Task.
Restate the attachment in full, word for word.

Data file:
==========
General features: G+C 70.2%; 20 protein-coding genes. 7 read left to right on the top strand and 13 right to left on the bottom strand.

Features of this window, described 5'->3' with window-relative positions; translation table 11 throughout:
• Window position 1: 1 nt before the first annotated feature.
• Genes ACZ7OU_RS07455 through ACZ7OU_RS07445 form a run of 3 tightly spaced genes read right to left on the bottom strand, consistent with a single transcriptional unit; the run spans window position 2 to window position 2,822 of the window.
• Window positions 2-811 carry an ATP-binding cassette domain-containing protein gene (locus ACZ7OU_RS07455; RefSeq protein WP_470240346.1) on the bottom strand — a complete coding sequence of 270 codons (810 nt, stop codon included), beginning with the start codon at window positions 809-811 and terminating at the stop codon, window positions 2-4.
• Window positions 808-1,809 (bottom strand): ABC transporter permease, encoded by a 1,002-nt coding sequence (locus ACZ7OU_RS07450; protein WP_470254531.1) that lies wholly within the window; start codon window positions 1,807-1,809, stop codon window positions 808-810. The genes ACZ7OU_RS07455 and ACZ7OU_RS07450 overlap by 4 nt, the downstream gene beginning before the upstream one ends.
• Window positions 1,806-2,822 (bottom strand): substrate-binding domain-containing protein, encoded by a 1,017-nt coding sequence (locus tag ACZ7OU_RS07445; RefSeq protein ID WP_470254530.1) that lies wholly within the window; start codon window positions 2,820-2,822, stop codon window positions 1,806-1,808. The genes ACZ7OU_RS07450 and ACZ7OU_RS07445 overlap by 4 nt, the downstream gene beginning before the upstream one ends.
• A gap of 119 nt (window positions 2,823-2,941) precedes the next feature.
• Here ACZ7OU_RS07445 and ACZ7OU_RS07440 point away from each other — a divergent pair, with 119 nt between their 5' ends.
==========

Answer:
General features: G+C 70.2%; 20 protein-coding genes. 7 read left to right on the top strand and 13 right to left on the bottom strand.

Features of this window, described 5'->3' with window-relative positions; translation table 11 throughout:
• Window position 1: 1 nt before the first annotated feature.
• Genes ACZ7OU_RS07455 through ACZ7OU_RS07445 form a run of 3 tightly spaced genes read right to left on the bottom strand, consistent with a single transcriptional unit; the run spans window position 2 to window position 2,822 of the window.
• Window positions 2-811 carry an ATP-binding cassette domain-containing protein gene (locus ACZ7OU_RS07455; RefSeq protein WP_470240346.1) on the bottom strand — a complete coding sequence of 270 codons (810 nt, stop codon included), beginning with the start codon at window positions 809-811 and terminating at the stop codon, window positions 2-4.
• Window positions 808-1,809 (bottom strand): ABC transporter permease, encoded by a 1,002-nt coding sequence (locus ACZ7OU_RS07450; protein WP_470254531.1) that lies wholly within the window; start codon window positions 1,807-1,809, stop codon window positions 808-810. The genes ACZ7OU_RS07455 and ACZ7OU_RS07450 overlap by 4 nt, the downstream gene beginning before the upstream one ends.
• Window positions 1,806-2,822 (bottom strand): substrate-binding domain-containing protein, encoded by a 1,017-nt coding sequence (locus tag ACZ7OU_RS07445; RefSeq protein ID WP_470254530.1) that lies wholly within the window; start codon window positions 2,820-2,822, stop codon window positions 1,806-1,808. The genes ACZ7OU_RS07450 and ACZ7OU_RS07445 overlap by 4 nt, the downstream gene beginning before the upstream one ends.
• A gap of 119 nt (window positions 2,823-2,941) precedes the next feature.
• Here ACZ7OU_RS07445 and ACZ7OU_RS07440 point away from each other — a divergent pair, with 119 nt between their 5' ends.